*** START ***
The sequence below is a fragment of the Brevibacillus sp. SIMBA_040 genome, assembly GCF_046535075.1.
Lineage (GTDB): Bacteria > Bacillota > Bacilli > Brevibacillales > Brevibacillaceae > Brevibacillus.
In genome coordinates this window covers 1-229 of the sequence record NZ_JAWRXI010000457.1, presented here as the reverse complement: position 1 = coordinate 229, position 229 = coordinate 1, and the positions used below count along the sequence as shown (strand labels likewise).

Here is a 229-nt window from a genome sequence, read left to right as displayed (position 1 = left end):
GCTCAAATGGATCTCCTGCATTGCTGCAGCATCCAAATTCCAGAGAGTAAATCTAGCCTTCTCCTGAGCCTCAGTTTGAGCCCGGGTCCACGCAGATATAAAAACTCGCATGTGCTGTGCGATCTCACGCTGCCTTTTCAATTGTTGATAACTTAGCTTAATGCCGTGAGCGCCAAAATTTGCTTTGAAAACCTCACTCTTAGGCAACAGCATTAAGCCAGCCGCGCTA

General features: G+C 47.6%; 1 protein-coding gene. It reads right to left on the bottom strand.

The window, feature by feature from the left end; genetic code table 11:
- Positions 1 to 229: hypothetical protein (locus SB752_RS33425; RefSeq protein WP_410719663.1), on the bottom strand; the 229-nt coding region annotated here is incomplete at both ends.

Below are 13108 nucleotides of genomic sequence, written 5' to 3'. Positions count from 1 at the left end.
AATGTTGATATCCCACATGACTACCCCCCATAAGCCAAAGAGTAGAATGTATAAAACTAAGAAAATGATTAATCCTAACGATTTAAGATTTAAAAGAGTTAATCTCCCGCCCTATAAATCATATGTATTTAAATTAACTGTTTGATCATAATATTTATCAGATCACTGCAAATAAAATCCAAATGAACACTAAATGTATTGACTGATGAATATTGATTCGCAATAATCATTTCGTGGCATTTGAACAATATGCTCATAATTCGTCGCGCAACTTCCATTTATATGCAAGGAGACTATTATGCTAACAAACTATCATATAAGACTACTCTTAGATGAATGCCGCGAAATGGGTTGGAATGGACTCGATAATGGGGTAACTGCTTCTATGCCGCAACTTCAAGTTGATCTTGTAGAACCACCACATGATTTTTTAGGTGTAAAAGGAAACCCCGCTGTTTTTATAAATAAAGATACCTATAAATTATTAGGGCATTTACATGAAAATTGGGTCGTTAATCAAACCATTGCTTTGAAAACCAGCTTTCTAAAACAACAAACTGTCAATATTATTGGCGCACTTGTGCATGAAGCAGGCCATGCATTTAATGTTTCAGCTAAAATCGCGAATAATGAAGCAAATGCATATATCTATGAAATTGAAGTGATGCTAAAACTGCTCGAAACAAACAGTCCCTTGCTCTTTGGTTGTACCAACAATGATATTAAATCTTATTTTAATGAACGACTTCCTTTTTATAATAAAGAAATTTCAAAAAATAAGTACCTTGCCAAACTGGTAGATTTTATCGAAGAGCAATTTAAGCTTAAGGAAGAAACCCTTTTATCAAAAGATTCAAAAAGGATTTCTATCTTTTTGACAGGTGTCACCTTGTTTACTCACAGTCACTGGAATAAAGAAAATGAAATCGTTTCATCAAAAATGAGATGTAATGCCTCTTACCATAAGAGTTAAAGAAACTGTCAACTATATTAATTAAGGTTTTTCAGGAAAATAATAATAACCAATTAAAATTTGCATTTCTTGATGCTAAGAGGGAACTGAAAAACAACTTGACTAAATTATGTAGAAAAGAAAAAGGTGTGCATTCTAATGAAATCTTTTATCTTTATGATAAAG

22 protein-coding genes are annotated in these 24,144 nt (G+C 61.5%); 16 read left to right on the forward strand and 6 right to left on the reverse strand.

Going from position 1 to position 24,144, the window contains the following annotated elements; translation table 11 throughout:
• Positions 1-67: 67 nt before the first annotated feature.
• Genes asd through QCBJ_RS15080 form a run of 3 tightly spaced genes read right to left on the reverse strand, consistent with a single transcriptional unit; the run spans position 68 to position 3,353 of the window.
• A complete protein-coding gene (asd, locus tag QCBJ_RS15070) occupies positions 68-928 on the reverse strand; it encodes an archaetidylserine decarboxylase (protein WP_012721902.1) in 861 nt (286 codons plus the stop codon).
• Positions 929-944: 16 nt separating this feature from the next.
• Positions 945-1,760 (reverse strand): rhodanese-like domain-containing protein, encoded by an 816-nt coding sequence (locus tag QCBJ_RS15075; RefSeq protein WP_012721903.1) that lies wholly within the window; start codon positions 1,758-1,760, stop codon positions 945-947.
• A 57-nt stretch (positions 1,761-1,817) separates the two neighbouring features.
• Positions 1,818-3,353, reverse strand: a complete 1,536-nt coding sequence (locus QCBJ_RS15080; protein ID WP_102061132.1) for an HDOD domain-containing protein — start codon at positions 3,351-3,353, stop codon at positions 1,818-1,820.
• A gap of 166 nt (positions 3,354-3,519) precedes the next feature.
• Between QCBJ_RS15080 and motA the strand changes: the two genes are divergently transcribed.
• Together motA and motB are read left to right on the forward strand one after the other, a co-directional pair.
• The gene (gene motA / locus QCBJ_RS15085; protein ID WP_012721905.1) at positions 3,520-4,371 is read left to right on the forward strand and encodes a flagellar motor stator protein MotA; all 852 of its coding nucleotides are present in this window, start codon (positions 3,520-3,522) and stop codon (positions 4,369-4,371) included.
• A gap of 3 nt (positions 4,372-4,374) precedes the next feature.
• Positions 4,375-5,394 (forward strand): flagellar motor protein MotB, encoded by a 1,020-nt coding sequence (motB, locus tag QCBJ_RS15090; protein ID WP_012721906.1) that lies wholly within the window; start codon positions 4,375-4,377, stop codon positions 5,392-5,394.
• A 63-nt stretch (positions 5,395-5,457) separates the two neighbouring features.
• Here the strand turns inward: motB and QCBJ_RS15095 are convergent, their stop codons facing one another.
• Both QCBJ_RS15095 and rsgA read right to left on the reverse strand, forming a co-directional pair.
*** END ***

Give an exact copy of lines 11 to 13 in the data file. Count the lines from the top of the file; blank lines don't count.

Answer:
22 protein-coding genes are annotated in these 24,144 nt (G+C 61.5%); 16 read left to right on the forward strand and 6 right to left on the reverse strand.

Going from position 1 to position 24,144, the window contains the following annotated elements; translation table 11 throughout:
• Positions 1-67: 67 nt before the first annotated feature.